Home » English » Reports, Publications & Videos » Palestinian Christians conscription: the case of Iqrith
Palestinian Christians conscription: the case of Iqrith
11/02/2014 - 14:42

Palestinian Christians conscription: the case of Iqrith.

Mariane S. Gennari*



The debate around the recruitment of Arab citizens of Israel to the Israeli military has intensified in the last month. In recent years, Israel has been increasingly proactive in the recruitment of Arabs to service. Some young people have been susceptible to the assimilation rhetoric of conscription but not many. The governmental push has been countered by a strong movement against conscription led by Baladna – Association for Arab Youth – and supported by most of Arab civil society. However, this month has seen a shift in rhetoric and a substantial push to recruit Christians from public figures. For example, an orthodox bishop from Nazareth, Bishop Nadaf Jibril, is encouraging conscription by discussing the benefits of military service and assimilation into Israeli society. Also MK Yariv Levin (LEKUD party) has strived to distinguish Christians from Muslims, supporting a rapprochement between Jews and Arab Christians.

Moreover, another component of this debate, which has been asserted by MK Levin, is the Christians are in fact not Arab. Furthermore, they are better than Muslims. These disturbing comments reveal sectarian tendencies. The proposal makes believe that military service is good for Arab population as an integration in the Israeli society which is, actually, really Jewish. This normalization is a plan to present the current situation as unquestionable and also natural. And obviously this makes difficult to Palestinians rebuilding their identity as a national group.

The role of the army, however, is to ensure the rights of Israeli Jews. The laws are different for the Palestinians and the military draft is a way to further segregate the Palestinian population living in Israel, encouraging a conflict between Christians and Muslims. This situation makes still more complex this segregation process if we consider the Druzes and the Bedouins as other specific groups of Arab citizens of Israel because the Druzes are obligated to serve the Israeli army since 1956 and the Bedouins disagree each other about the support to State of Israel and also to the IDF since there is a part of them who historically serves the army. The leader of the Greek Orthodox community council, Hakim Azmi commented about the subject: “Israel has tried to use military service as a way to break us up as a national group since the state’s earliest days. It wants us to be weak, separate religious communities incapable of organizing and demanding our rights” (In an article published by Jonathan Cook in <https://electronicintifada.net/content/israeli-army-recruitment-plan-aims-incite-christian-muslim-tensions/12645>).The young people of Iqrith are an example of the absurdity of this proposal. They are being compelled to join the same military army that destroyed their village.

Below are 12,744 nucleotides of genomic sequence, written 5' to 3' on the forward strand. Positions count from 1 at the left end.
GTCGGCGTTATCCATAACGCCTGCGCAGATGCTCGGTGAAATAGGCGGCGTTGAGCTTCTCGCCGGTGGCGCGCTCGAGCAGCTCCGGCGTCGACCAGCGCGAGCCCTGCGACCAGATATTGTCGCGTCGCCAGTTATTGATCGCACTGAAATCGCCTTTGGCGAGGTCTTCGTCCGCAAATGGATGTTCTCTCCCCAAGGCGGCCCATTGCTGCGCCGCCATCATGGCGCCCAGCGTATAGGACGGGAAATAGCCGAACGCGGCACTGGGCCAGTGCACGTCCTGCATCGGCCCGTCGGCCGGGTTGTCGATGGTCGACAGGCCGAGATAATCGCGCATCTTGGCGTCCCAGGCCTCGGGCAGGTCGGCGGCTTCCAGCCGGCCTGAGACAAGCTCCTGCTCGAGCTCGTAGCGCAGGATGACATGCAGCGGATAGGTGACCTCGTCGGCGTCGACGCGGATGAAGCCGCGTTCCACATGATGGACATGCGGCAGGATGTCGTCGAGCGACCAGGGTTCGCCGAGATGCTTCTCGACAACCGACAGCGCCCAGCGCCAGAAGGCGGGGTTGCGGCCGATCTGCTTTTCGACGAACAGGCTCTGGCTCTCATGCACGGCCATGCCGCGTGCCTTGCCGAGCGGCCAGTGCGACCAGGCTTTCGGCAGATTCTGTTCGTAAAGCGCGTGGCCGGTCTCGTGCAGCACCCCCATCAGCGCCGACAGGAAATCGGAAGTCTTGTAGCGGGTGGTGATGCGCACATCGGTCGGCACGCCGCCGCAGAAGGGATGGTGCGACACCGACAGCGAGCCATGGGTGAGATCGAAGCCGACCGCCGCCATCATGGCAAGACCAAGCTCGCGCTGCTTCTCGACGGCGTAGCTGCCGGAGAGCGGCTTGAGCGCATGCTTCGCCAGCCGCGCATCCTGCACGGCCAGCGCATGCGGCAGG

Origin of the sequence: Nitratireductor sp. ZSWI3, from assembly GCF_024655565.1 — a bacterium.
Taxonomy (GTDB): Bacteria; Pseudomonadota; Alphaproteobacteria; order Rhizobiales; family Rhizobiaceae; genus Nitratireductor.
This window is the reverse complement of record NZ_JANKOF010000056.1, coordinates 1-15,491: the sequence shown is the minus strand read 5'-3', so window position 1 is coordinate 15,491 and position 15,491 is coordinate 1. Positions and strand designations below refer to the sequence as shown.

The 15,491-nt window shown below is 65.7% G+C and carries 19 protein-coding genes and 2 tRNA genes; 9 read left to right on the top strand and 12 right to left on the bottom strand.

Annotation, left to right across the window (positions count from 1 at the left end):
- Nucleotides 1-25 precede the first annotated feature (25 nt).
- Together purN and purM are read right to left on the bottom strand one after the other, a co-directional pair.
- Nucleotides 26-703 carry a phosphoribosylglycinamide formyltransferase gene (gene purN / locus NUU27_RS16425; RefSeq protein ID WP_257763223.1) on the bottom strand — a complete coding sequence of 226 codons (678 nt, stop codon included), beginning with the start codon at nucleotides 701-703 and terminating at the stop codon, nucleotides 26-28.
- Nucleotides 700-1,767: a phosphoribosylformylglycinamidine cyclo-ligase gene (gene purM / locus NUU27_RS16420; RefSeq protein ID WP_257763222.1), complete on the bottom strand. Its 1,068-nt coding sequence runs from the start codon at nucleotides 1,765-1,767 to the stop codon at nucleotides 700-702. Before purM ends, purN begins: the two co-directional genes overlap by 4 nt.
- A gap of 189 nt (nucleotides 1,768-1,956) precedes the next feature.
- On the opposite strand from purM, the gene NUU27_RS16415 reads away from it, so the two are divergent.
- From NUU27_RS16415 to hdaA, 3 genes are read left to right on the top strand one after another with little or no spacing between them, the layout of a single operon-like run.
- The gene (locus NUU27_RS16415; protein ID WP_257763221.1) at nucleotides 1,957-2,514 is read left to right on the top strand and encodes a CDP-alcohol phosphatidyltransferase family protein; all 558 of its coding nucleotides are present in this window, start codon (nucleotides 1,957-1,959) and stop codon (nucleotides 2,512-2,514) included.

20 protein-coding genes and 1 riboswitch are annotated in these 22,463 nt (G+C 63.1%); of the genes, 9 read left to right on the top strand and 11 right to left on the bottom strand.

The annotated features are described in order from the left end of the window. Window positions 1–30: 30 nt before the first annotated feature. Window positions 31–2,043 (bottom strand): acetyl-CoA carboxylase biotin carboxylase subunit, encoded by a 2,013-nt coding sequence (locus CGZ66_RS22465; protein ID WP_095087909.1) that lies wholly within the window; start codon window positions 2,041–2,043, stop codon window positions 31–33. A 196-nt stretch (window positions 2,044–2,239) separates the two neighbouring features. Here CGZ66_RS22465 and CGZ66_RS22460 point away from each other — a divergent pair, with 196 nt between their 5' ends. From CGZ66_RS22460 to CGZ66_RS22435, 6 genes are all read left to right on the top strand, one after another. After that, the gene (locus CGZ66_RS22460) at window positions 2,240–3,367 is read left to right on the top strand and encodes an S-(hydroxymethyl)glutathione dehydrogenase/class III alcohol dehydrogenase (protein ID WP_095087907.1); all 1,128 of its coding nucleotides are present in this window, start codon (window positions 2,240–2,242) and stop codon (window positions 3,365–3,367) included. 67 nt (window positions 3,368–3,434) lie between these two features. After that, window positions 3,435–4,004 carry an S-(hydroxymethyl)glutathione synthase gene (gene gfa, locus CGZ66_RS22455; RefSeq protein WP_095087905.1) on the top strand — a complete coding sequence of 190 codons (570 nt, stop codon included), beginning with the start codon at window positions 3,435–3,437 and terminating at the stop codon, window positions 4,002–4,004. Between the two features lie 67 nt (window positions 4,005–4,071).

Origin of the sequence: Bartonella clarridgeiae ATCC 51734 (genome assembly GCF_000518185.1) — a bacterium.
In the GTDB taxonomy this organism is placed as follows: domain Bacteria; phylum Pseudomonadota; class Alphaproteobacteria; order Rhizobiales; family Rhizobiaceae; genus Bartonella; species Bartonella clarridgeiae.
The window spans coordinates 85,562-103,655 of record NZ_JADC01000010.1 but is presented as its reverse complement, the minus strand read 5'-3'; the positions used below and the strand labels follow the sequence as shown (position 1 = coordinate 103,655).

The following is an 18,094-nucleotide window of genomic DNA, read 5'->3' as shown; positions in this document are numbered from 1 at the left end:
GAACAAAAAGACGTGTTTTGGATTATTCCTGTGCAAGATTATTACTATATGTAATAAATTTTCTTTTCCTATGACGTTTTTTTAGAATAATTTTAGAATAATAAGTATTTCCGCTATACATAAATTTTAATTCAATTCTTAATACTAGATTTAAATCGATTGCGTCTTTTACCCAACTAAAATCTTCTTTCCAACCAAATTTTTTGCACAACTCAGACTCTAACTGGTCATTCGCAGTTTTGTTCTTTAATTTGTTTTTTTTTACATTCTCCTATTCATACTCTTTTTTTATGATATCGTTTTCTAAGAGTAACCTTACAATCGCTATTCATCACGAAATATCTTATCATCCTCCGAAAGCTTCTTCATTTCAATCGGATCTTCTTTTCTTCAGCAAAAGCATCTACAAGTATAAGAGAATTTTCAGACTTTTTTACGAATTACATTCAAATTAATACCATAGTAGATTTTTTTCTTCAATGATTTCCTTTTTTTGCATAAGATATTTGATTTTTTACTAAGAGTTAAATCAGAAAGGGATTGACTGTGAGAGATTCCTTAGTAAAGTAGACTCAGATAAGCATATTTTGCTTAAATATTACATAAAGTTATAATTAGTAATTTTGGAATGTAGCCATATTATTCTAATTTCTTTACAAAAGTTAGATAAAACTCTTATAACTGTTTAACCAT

Therefore, the youth of the third generation of Iqrith highlight the incoherence of the recruitment of Palestinian Christians to military service. Iqrith is a Palestinian Christian village that was destroyed by the Israeli army on December 24, 1951. Today, the remains of the village are within Northern Israel near the border with Lebanon. The only places remaining from its demolition are the church and the cemetery. This ‘Christmas gift’ left deep scars that are still being felt by the third generation of residents who were expelled from the region and not allowed to return forcing them to be internally displaced persons. Currently, Iqrith is the meeting point of this young generation who grew up visiting the place and listening to the memories of their parents and grandparents. For almost two years, the young people of the village have been reoccupying their village and it has become a place to meet friends, eat, drink, chat, play Ping-Pong, discuss politics, and other activities.